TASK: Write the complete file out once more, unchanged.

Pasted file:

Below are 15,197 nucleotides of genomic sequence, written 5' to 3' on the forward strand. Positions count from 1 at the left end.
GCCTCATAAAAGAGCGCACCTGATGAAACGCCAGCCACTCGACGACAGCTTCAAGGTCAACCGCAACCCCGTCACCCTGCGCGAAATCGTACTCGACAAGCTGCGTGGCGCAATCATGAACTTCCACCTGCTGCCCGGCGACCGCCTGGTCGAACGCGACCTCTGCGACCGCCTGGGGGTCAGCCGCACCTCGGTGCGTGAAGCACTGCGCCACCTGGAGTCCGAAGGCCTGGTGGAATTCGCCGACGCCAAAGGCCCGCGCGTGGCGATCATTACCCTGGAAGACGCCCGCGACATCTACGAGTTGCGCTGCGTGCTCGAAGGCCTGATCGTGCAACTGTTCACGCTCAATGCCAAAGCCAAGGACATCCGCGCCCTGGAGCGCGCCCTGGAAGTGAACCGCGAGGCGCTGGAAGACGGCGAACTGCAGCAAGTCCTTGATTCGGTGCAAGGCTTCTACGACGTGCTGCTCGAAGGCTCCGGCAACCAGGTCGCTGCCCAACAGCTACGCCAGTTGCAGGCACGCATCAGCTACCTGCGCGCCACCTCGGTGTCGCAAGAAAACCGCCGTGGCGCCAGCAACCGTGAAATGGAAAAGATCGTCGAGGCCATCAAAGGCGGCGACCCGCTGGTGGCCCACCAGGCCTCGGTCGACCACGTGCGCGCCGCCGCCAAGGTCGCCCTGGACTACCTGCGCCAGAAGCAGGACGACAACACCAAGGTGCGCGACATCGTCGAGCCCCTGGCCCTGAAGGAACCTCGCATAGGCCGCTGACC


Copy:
Below are 15,197 nucleotides of genomic sequence, written 5' to 3' on the forward strand. Positions count from 1 at the left end.
GCCTCATAAAAGAGCGCACCTGATGAAACGCCAGCCACTCGACGACAGCTTCAAGGTCAACCGCAACCCCGTCACCCTGCGCGAAATCGTACTCGACAAGCTGCGTGGCGCAATCATGAACTTCCACCTGCTGCCCGGCGACCGCCTGGTCGAACGCGACCTCTGCGACCGCCTGGGGGTCAGCCGCACCTCGGTGCGTGAAGCACTGCGCCACCTGGAGTCCGAAGGCCTGGTGGAATTCGCCGACGCCAAAGGCCCGCGCGTGGCGATCATTACCCTGGAAGACGCCCGCGACATCTACGAGTTGCGCTGCGTGCTCGAAGGCCTGATCGTGCAACTGTTCACGCTCAATGCCAAAGCCAAGGACATCCGCGCCCTGGAGCGCGCCCTGGAAGTGAACCGCGAGGCGCTGGAAGACGGCGAACTGCAGCAAGTCCTTGATTCGGTGCAAGGCTTCTACGACGTGCTGCTCGAAGGCTCCGGCAACCAGGTCGCTGCCCAACAGCTACGCCAGTTGCAGGCACGCATCAGCTACCTGCGCGCCACCTCGGTGTCGCAAGAAAACCGCCGTGGCGCCAGCAACCGTGAAATGGAAAAGATCGTCGAGGCCATCAAAGGCGGCGACCCGCTGGTGGCCCACCAGGCCTCGGTCGACCACGTGCGCGCCGCCGCCAAGGTCGCCCTGGACTACCTGCGCCAGAAGCAGGACGACAACACCAAGGTGCGCGACATCGTCGAGCCCCTGGCCCTGAAGGAACCTCGCATAGGCCGCTGACC